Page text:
by Mitch Kokai
Senior Political Analyst, John Locke Foundation
Peter Romary uses a Martin Center column to offer advice to top University of North Carolina leaders.
Given the trouble the University of North Carolina system has had in thoroughly vetting job applicants and keeping top officials for their full term, I have some lessons for current officials as they look for not one, but two replacements for key roles in the UNC system.
As a partner at a risk management and employee screening company staffed by former CIA officers, we use a systematic approach to interviews, interrogations, and investigations that make us “check our bias at the door.” We’re expected to figure out whether applicants are deceptive or honest. The UNC system needs to adopt a similar approach.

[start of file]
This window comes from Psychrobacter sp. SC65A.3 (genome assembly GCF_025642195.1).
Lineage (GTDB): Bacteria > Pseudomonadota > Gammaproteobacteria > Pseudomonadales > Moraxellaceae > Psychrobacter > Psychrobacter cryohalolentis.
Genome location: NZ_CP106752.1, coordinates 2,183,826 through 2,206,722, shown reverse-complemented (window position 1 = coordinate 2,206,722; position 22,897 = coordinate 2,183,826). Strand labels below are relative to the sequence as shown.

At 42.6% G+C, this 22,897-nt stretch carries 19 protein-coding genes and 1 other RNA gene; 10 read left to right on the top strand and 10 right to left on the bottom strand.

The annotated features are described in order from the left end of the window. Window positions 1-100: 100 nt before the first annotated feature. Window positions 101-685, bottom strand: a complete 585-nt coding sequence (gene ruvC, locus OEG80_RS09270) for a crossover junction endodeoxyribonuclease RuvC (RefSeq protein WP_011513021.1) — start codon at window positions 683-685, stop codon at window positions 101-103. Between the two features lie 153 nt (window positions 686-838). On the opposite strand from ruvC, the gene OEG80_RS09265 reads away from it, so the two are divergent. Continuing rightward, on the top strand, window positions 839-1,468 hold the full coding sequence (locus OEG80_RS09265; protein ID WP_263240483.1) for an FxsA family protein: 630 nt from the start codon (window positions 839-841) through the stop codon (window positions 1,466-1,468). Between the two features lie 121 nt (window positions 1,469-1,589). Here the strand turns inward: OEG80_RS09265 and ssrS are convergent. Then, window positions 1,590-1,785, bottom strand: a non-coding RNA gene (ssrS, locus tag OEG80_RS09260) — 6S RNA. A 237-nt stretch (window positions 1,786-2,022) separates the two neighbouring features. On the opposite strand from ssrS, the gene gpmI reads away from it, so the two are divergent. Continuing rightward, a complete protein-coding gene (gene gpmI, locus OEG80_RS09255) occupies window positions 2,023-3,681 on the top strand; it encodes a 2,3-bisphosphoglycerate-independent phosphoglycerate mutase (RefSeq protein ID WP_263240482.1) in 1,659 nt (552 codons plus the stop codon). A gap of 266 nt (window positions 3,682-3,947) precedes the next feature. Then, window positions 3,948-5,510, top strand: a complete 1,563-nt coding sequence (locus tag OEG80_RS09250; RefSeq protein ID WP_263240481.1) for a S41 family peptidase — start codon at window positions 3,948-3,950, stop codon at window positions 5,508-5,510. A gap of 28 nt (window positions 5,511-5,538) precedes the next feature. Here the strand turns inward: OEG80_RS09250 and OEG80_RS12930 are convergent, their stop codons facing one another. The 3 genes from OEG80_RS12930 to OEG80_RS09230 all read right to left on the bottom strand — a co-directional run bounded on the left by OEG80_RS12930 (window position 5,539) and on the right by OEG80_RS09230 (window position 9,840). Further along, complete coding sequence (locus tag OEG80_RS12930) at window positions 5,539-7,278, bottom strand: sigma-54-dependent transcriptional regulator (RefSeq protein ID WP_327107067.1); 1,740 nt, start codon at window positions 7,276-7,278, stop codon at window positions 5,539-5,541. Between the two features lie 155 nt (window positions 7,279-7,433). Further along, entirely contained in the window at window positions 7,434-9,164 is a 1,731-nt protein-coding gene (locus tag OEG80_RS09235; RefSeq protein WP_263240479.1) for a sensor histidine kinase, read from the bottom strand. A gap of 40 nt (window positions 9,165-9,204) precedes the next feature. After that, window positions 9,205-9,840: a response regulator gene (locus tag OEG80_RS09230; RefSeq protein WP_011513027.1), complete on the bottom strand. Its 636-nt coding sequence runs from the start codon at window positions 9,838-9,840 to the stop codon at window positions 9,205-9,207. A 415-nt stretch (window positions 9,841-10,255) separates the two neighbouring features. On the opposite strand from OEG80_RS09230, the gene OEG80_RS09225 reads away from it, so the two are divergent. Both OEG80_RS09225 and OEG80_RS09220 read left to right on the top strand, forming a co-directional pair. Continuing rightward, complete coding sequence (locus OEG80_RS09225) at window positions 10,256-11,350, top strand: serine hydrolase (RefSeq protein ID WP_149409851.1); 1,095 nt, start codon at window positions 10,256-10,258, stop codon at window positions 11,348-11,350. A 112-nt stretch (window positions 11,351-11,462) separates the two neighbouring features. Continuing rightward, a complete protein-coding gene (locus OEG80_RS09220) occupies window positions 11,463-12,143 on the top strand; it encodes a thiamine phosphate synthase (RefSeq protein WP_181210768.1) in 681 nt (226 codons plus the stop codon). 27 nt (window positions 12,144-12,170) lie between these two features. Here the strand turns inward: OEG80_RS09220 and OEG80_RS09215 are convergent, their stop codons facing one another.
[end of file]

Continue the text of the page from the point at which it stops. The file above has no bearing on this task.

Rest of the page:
To ensure success, university administrators need to prepare hiring committees for the three most important actions of a search: preparing for the interview, investigating the applicant, and conducting a rigorous interview.
One of the biggest problems in the job search comes from a lack of skepticism toward resume information and the psychological biases of reviewers. …
… Unfortunately, many people are often hired to run a university with only the most perfunctory of “background” checks and pro-forma interviews. Candidates are questioned by a committee of non-professional interviewers who may have a list of pre-approved questions, or may be fed bad information from university counsel. My company has seen people who lied during their interview about easily verifiable things, but often, committees miss them entirely because they were afraid to conduct independent research.
So, given that reviewers face a one-in-three chance of a job candidate “misrepresenting” their qualifications, work experience, or prior salary, it is imperative for reviewers to do their homework. They need to verify the information and conduct interviews using a proven, systematic method.